If you can forget taxes, regulations and zoning laws for a moment, government may be one of the best friends business has ever had.
Atleast when it comes to economic development.
"Without a sound basis of governmental support, you can burn out the business community very quickly," said David Nikoloff, the executive director of the Economic Development Co. in Lancaster County, Pennsylvania.
While acknowledging government money in Lancaster County accounts for only about 20 percent of his budget, he said a lack ofgovernmental involvement in developing new business is "like a farmer eating his seed corn."
As Carroll's county commissioners -- as well as county executives in Anne Arundel and Howard counties -- look at the feasibility of getting out of the business development game, they are said to be exploring how semi-private or quasi-public economic development works elsewhere.
For the most part, economic development efforts in Delaware, Pennsylvania and the rest of Maryland rely on government in one form or another. But at the same time, they are relying more and more on money and expertise from the very community they seek to enhance.
In Pennsylvania, for instance, the state's Department of Commerce said it often works with county-level, quasi-public agencies set up to entice business activity.
Called industrial-development corporations, these publicly and privately funded organizations offer one-stop economic assistance.
Nikoloff's organization is one such entity. While it has been around in some form since the 1960s, the company was formally severed from the Lancaster Chamber of Commerce and Industry just two years ago.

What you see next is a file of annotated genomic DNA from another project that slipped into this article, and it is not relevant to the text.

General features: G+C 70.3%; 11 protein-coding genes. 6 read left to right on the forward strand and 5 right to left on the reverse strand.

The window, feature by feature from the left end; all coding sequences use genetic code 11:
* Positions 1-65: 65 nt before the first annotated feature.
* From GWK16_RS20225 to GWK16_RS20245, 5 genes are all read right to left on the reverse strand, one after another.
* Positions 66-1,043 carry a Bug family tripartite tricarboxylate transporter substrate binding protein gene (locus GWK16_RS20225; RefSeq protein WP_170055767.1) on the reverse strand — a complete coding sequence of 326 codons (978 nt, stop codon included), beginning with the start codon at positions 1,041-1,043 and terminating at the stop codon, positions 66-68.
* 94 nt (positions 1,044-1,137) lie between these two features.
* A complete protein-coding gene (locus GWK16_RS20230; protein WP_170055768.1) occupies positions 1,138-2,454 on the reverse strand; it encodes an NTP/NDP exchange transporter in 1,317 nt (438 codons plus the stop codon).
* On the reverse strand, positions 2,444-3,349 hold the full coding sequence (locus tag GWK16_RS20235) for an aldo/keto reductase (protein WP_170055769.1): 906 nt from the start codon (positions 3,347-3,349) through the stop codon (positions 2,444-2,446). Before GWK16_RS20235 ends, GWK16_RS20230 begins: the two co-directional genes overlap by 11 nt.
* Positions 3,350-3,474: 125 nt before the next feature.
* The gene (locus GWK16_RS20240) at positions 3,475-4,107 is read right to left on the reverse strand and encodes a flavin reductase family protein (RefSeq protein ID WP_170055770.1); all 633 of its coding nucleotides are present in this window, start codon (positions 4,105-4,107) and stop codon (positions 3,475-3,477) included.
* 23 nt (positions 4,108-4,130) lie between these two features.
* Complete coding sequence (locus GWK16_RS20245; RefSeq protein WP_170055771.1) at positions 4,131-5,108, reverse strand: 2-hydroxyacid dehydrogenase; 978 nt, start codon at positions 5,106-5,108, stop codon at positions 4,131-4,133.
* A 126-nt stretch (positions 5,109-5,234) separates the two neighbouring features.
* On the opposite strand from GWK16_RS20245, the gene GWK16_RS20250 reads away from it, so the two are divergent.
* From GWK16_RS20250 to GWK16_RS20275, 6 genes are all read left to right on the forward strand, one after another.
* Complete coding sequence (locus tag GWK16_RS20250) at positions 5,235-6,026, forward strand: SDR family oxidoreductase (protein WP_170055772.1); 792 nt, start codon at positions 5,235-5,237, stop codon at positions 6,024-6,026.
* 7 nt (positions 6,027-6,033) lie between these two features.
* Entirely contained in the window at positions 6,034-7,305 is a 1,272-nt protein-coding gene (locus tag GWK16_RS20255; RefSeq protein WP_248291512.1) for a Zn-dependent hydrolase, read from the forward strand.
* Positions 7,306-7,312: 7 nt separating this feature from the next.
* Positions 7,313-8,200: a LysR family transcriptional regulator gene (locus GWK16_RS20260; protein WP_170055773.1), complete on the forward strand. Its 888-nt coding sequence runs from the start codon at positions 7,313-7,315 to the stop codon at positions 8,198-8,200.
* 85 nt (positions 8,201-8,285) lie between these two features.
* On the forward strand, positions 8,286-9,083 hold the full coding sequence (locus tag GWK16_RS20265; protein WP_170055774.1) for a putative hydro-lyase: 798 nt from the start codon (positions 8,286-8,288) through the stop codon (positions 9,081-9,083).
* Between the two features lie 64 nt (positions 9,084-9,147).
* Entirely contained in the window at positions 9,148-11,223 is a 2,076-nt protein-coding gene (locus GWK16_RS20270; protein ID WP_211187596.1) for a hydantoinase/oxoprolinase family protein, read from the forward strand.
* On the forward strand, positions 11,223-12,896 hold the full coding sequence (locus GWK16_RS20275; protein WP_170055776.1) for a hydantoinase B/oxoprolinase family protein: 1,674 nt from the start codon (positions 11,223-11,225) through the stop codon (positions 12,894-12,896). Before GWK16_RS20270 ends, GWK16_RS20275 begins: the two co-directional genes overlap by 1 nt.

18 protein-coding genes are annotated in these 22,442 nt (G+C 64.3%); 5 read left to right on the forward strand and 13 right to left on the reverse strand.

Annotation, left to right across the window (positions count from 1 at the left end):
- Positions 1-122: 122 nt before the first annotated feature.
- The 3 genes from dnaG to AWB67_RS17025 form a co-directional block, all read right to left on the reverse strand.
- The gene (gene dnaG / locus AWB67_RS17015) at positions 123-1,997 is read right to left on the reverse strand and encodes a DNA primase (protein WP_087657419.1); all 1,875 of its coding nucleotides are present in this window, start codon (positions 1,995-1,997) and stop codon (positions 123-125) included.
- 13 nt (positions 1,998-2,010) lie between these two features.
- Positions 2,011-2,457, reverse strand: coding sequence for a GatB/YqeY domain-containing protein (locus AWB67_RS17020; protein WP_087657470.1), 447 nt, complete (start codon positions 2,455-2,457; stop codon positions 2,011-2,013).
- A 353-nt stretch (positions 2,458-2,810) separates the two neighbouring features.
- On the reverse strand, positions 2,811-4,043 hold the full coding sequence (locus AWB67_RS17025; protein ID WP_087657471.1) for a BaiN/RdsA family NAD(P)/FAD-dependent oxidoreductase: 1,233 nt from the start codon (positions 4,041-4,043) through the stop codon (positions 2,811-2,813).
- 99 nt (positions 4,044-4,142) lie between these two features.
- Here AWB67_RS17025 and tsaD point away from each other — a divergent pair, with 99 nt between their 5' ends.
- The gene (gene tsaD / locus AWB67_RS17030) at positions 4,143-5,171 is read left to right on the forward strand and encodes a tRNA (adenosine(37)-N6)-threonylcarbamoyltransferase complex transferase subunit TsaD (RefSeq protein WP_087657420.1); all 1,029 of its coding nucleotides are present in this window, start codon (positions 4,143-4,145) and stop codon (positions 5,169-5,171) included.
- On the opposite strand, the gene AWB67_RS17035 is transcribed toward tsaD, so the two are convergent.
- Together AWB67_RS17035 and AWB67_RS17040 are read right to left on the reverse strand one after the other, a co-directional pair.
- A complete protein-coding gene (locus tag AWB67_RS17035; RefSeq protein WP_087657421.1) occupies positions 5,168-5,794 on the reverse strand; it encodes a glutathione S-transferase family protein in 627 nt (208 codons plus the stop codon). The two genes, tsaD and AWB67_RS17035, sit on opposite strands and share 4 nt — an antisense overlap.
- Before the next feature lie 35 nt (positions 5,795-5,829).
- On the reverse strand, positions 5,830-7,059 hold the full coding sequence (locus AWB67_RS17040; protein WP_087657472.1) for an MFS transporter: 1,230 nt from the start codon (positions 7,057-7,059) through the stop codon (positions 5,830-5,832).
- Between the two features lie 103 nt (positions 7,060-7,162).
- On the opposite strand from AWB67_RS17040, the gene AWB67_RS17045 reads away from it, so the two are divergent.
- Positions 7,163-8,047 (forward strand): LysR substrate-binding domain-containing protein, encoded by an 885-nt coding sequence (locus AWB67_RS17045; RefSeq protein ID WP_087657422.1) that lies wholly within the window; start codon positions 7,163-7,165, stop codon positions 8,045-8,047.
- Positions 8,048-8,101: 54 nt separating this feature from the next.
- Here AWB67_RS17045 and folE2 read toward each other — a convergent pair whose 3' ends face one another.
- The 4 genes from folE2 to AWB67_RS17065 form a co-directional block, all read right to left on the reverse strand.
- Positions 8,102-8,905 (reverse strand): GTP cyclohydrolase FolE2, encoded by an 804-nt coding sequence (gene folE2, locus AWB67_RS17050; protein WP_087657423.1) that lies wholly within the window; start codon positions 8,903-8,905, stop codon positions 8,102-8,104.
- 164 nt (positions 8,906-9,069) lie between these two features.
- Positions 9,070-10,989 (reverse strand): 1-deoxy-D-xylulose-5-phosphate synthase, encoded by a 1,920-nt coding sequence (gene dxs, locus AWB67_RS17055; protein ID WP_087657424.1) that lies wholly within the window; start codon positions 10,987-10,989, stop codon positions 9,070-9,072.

"All of those groups are the front line in economic development," said Ron Jury, a spokesman for Pennsylvania's commerce department. "We have a great relationship with them, and they have a great relationship with their businesscommunity."
In Delaware, as in Maryland, the state has an active business development office. The office employs 50 people, and has anannual budget of about $6 million. But that office relies on county-funded agencies in the state's three counties in its efforts.
"Oneof the things we try to do is work with the local towns, counties and their organizations," said Donal P. Sullivan, the office's director. "We have good relationships with them as well as with banks, local chambers and utilities."
Carroll's economic development efforts are under study now, as the commissioners look to ways to improve theireffectiveness while cutting costs.
And while in some places -- Baltimore County and York County, Pa., for example -- the government can make a substantial investment in economic development, Carroll faces a limited budget and a skeleton staff.
For example, the Baltimore County Economic Development Commission employs 26 people and has a budget of $1.3 million, five times more money than it had five years ago.
Carroll's four-person staff has a budget of about $250,000, afigure that has decreased slightly in the past two years.
York County's development company, while a private, non-profit firm, is retained by the county and the city of York to act as its
main economic development office.
The commissioners began their look at alternatives for economic development this summer, when the Carroll County Chamber of Commerce began studying the possibility of forming a non-profit foundation to augment the county's economic development office.
The study is stalled until the commissioners decide what direction they want to take economic development.
While their ties to the private sector are strong, economic development efforts in Maryland are mostly publicly funded. Only Allegany, Somerset, Charles, Prince George's and Wicomico counties have economic development operations paid for with both private and public money.
"We're waiting to see what the commissioners want," said Helen Utz, director of the 67-year-old organization for the last 19 years. "They haven't told us how they feel about a private, non-profit group providing them with money."
Carroll's economic development director, however, would be more than happy to take the money. His limited budget doesn't allow him to do much marketing.
In fact, his staff has come up with several advertising campaigns.
So far, those campaigns have circulated no farther than North Center Street.
"We need more money for marketing, and private industry can be very helpful," said James C. Threatte, thecounty's economic development director. "There's a lot more we can be doing."